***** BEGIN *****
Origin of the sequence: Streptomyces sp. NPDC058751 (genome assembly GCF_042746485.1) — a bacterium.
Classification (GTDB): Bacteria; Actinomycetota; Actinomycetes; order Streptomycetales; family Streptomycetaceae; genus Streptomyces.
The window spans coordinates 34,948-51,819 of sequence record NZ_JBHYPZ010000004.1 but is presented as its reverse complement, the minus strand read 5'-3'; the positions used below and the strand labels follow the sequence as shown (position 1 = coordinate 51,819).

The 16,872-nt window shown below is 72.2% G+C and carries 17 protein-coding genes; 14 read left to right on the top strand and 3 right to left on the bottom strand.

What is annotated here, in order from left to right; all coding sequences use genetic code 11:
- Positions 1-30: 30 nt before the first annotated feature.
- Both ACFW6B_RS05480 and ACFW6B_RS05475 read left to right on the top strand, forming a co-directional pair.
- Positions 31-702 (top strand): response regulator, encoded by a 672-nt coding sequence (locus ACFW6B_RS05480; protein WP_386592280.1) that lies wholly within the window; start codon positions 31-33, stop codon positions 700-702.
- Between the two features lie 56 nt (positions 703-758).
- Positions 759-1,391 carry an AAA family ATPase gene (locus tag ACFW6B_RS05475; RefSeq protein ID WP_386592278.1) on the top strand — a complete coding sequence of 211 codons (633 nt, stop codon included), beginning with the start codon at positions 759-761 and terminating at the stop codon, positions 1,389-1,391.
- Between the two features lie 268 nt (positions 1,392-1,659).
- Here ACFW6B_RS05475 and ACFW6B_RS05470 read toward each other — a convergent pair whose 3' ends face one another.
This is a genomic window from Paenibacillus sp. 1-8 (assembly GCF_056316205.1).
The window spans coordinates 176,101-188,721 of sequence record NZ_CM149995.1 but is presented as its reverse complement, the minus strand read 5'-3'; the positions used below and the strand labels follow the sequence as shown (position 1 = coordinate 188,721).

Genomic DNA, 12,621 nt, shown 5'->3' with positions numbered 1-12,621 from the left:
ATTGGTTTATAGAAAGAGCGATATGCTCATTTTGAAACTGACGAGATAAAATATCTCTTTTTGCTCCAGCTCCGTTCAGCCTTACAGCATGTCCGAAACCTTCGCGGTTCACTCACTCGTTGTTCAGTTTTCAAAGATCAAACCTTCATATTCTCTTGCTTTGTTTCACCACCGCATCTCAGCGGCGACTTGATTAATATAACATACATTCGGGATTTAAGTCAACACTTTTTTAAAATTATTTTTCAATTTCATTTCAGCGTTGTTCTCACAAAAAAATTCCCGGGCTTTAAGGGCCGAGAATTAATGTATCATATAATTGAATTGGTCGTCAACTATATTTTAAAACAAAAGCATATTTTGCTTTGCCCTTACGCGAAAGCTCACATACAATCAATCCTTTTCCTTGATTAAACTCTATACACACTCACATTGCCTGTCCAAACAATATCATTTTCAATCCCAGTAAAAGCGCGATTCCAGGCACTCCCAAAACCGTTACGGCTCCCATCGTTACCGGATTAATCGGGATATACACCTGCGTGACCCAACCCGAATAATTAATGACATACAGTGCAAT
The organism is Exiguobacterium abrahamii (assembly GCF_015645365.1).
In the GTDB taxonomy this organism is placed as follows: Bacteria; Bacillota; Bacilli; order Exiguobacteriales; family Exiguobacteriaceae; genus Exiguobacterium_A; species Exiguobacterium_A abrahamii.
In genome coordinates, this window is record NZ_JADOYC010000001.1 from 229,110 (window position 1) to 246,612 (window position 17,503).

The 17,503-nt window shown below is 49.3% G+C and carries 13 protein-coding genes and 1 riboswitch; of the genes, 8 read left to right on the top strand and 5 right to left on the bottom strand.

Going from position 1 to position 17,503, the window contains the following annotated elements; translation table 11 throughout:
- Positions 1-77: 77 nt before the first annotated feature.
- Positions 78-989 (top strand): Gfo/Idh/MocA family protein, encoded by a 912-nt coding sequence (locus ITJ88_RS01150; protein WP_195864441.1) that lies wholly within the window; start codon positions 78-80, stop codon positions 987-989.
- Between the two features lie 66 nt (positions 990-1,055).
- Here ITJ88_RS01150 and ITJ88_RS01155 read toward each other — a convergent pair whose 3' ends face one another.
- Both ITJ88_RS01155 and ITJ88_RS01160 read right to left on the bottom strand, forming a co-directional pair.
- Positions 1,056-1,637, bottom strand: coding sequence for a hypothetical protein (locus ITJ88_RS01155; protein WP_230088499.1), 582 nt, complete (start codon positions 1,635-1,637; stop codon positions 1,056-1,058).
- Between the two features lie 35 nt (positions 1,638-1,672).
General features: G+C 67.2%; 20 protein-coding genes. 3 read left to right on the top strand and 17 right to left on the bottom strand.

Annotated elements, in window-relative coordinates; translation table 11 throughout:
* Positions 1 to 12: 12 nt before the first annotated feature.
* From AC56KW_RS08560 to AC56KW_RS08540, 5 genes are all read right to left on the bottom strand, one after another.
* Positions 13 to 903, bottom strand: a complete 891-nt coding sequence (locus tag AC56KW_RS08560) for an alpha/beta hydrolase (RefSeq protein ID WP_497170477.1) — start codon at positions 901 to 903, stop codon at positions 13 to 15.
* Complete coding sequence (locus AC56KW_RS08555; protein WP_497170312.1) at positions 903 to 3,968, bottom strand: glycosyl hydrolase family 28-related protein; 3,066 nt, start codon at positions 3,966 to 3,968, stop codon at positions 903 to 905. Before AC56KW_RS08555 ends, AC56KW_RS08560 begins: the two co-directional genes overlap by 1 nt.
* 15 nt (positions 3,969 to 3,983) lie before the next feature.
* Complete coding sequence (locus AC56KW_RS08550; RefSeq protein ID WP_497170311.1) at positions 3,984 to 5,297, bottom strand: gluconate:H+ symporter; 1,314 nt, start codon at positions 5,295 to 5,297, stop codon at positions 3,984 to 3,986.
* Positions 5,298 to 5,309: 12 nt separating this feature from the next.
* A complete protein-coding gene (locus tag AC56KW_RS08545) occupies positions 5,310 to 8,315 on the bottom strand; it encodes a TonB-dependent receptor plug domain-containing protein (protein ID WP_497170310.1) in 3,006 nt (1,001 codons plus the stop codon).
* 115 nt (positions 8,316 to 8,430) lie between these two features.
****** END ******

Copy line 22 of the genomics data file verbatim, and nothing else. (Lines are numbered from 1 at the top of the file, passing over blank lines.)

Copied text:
- Positions 1-77: 77 nt before the first annotated feature.